The Changing Landscape of Food Governance
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The Changing Landscape of Food Governance

Public and Private Encounters

Edited by Tetty Havinga, Frans van Waarden and Donal Casey

As markets become more globalized, they have also become governed by an increasingly complex array of public and private regulation. This volume investigates the changing landscape of food governance. In so doing, the contributions to his volume provide insights into broader analytical issues that have concerned regulatory governance scholars. These include the legitimacy and effectiveness of public and private regulation, the interaction of networks of regulation, regulatory responses to crisis and the distribution of power in regulatory arrangements.
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Chapter 11: Are we being served? The relationship between public and private food safety regulation

Elena Fagotto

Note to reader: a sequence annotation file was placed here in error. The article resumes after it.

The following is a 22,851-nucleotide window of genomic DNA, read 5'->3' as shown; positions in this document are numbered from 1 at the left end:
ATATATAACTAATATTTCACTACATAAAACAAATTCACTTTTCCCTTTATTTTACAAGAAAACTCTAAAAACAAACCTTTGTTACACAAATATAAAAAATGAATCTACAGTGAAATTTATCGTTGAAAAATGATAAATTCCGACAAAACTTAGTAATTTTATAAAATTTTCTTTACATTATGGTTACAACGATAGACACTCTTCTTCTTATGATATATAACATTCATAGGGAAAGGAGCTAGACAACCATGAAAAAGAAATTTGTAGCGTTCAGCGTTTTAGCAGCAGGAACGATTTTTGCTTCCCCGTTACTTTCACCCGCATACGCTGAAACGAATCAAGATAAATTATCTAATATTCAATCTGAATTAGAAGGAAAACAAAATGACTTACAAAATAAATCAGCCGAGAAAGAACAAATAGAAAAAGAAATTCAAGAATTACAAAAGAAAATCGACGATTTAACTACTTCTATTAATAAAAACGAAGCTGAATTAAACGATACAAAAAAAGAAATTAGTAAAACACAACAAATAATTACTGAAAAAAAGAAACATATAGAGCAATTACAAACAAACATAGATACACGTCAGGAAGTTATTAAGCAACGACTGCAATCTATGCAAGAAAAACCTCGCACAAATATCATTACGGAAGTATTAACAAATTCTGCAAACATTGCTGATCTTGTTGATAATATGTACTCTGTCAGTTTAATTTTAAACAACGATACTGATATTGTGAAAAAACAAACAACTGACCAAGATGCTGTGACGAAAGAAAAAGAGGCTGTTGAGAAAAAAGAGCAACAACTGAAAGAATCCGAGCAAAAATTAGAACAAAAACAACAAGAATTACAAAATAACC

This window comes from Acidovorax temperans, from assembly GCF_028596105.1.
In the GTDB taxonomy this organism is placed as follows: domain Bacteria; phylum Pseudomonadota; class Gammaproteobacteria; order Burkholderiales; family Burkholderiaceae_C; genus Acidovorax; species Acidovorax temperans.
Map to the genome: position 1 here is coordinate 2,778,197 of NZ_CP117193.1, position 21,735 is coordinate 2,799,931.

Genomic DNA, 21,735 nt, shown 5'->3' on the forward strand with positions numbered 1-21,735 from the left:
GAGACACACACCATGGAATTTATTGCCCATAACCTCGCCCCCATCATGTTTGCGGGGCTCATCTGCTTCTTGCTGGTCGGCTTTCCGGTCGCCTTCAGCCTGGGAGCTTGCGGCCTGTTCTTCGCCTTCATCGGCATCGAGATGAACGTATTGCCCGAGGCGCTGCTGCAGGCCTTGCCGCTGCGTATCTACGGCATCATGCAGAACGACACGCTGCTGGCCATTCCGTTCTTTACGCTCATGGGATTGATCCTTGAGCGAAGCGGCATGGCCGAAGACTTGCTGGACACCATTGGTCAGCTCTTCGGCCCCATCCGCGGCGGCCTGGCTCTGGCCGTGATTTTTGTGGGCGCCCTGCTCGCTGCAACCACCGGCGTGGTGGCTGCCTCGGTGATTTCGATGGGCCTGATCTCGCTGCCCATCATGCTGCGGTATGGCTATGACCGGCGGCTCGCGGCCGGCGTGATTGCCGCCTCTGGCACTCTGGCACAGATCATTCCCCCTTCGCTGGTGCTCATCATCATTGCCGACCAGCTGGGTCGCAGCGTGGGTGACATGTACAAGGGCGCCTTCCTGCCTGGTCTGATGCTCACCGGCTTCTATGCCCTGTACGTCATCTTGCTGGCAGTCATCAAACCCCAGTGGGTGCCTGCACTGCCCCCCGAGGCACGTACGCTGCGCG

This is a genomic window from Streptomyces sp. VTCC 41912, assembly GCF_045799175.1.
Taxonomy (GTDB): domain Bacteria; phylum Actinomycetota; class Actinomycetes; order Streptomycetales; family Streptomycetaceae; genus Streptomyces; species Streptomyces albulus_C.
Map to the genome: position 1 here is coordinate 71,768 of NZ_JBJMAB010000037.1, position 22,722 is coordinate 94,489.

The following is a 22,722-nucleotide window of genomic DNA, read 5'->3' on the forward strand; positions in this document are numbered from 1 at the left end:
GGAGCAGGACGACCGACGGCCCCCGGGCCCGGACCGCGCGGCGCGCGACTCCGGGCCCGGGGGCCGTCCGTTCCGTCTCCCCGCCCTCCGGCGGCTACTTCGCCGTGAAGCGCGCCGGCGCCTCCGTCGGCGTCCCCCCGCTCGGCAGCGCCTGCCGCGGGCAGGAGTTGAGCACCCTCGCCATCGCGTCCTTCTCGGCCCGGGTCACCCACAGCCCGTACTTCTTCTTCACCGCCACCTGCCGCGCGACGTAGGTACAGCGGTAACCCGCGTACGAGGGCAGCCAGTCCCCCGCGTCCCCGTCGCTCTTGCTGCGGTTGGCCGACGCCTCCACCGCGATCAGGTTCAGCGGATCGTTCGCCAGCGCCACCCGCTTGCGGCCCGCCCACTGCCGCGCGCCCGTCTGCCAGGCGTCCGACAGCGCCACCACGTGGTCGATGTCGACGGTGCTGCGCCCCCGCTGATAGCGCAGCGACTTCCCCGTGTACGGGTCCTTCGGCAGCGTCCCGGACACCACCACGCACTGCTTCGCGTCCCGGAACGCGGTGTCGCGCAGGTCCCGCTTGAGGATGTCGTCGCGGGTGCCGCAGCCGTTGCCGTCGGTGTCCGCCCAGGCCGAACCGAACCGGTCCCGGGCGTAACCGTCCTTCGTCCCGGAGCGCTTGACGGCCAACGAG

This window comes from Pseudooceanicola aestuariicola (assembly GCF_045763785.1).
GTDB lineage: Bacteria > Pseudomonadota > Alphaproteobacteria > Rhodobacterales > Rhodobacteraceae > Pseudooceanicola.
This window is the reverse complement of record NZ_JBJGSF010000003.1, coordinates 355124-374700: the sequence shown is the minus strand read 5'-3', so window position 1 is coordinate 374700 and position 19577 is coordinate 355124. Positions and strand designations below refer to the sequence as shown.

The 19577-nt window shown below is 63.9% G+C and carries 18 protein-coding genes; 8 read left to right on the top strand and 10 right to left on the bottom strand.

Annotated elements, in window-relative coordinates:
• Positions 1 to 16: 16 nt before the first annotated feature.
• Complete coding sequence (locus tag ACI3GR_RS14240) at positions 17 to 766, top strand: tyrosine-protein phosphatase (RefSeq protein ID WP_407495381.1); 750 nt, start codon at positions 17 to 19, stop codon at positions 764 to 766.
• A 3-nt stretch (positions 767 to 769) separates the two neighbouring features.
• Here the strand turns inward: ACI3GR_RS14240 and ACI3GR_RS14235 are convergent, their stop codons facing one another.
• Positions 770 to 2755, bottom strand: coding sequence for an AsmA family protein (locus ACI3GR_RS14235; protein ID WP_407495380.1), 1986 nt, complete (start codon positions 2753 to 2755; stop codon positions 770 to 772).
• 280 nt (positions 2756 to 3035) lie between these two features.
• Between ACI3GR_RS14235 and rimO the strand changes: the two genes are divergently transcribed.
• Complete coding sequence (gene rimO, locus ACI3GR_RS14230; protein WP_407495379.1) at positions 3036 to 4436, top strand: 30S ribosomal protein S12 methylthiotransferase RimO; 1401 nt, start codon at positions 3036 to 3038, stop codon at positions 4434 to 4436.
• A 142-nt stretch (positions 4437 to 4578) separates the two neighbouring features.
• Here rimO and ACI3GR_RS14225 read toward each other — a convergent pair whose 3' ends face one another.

Foodborne illnesses sicken and kill hundreds of thousands of people every year. As many as 30 per cent of all infections in the last sixty years originated from pathogens transmitted through food (Jones, Patel et al. 2008). The Centers for Disease Control and Prevention estimate that in the United States alone there are approximately 48 million cases of food-borne illnesses every year, 128 000 hospitalisations and 3000 deaths, resulting in significant costs for consumers, healthcare and the private sector. In Europe, 2009 data show about 325 000 cases of reported infections and 5550 foodborne outbreaks, mostly attributable to salmonella (EFSA and ECDC 2011). The true burden of foodborne illnesses is likely to be higher because causality is often difficult to establish, leaving myriads of cases unaccounted for. Ensuring the integrity of foods is a critical priority for governments, consumers and the private sector. This chapter analyses the industry’s role, specifically the contribution of private food safety standards (henceforth PFSS) in providing safe foods to consumers, and explores the relationship between public and private safety regulation.

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